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:: image via Intech

As the above graphic shows, there are many methods at work with the phytoremediation process, many of which are working on the ‘soil-root’ interface.  There are a number of compounds released by the plants, “root exudates” that activate microorganisms that can extract, stablilize, degrade and stimulate toxics.  This changes the bioavaiability of the toxins through, as the UNEP site states “changes in soil characteristcs, release of organic substances, changes in chemical composition, and /or increase in plant-assisted microbial activity.”

There are over 30,000 sites in the US that require hazardous waste treatment, and many more worldwide.  While many plants that are viable for phytoremediation are available, many of these cannot be used for consumption because of issues with possible contamination. Hemp is perhaps one to consider as the fiber used can still be processed into useful, saleable products,  that could potentially fund the cleanup as well.  As marijuana legality relaxes somewhat, it may be more possible to use this plant to make our world a cleaner place.

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Vegitecture Throwback

Oh, it’s been a bit since i’ve posted something in the category of Vegitecture (aka Vegetated Architecture).  I still follow the trend closely and although more ubiquitous, there are still some showstoppers here and there.  I thought it good to do a quick throwback to some interesting ones i’ve spotted recently, from an post from the Architect’s Newpaper on the Milan Expo 2015 Pavilions from various countries.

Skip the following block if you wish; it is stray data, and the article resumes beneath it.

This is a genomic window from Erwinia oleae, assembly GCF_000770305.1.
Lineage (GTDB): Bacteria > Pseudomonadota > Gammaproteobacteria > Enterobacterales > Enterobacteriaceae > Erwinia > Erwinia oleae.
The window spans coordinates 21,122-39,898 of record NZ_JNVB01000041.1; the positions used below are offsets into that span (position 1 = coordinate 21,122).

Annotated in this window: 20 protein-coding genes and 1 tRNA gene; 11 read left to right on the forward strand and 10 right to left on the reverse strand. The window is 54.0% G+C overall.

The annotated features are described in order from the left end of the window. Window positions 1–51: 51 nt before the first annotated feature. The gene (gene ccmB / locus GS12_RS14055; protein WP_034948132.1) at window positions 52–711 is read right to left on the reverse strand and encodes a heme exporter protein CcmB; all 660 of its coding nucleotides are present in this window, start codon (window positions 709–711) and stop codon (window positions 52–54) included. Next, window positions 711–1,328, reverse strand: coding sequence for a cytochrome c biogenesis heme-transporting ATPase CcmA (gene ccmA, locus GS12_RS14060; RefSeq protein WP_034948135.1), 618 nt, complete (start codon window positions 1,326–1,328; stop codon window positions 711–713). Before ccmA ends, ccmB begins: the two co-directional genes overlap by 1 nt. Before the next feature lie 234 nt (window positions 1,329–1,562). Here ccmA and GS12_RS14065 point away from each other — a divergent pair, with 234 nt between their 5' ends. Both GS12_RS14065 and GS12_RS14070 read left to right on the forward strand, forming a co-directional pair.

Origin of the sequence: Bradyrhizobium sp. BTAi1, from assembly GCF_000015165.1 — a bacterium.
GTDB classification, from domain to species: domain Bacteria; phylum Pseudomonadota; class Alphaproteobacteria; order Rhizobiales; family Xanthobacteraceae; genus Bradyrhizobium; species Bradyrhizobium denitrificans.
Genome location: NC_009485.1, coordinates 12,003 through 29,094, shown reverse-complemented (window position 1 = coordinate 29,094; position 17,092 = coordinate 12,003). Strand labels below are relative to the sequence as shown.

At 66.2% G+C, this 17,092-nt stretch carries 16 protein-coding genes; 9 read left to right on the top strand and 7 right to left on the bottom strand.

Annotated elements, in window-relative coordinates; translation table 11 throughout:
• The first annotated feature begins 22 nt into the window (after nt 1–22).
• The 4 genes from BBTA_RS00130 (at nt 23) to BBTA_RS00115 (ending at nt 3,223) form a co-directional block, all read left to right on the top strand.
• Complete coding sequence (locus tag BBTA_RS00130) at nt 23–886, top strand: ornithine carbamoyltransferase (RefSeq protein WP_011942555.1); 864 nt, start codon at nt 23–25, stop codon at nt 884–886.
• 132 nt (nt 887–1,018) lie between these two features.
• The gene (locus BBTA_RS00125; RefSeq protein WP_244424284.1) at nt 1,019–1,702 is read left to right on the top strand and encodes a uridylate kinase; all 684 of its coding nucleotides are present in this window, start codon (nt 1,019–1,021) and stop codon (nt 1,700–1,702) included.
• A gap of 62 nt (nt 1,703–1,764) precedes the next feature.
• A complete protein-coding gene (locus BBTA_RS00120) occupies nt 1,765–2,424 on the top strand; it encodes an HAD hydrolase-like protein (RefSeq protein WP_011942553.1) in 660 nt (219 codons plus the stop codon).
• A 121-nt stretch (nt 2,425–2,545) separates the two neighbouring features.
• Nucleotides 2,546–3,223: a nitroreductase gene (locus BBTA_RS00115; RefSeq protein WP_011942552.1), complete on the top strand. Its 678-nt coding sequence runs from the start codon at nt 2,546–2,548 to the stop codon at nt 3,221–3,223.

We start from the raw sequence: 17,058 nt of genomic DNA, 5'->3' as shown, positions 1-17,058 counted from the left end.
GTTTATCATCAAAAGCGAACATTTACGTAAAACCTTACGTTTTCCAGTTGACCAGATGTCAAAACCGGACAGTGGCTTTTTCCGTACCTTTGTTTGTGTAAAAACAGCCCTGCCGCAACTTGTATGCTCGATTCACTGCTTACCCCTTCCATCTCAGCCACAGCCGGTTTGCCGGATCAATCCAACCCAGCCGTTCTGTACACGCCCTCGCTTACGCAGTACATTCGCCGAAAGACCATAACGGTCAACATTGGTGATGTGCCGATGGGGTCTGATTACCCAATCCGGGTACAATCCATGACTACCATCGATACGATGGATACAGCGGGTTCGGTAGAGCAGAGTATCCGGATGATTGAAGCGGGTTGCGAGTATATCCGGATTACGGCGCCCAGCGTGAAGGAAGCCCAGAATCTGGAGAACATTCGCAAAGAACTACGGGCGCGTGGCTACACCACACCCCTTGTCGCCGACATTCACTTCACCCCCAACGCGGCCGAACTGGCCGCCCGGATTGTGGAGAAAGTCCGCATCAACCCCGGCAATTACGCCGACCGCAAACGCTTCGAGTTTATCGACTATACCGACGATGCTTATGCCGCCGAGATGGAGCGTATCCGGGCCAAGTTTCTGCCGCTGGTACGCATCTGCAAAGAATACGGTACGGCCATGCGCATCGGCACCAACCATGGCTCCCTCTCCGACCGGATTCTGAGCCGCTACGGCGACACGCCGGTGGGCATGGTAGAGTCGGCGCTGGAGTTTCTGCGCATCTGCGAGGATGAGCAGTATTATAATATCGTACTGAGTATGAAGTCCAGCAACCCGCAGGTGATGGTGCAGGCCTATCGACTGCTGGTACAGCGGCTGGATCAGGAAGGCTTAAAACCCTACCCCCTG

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United States Pavilionby Biber Architects. (Courtesy Expo Milano 2015)

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New Holland Pavilion  (Courtesy Ratti Associati)

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Austria Pavilion at Expo Milano 2015. (Laurian Ghinitoiu)

The header image above is the Vietnam Pavilion by Vo Trong Nghia Architects. (PHOTOGRAPHERS4EXPO – Saverio Lombardi Vallauri)

Rebel Cities Pt. 1

David Harvey is somewhat of a urbanist hero, and after reading reams of his work in grad school studies, I was  really excited to nab a copy of this 2012 book ‘Rebel Cities’ online for free download in PDF format.  The subtitle of this book is ‘From the Right to the City to the Urban Revolution’, and with that Harvey evokes the work of Henri Lefebvre and a wealth on interesting scholarship on the modern interpretation of public space, freedom, and how these related to the modern metropolis.

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In the Preface, Harvey mentions stumbling upon a poster from a group from Paris called The Ecologistes “…a radical neighborhood action movement dedicated to creating a more ecologically sensitive mode of city living, depicting an alternative vision for the city.”  This vision was: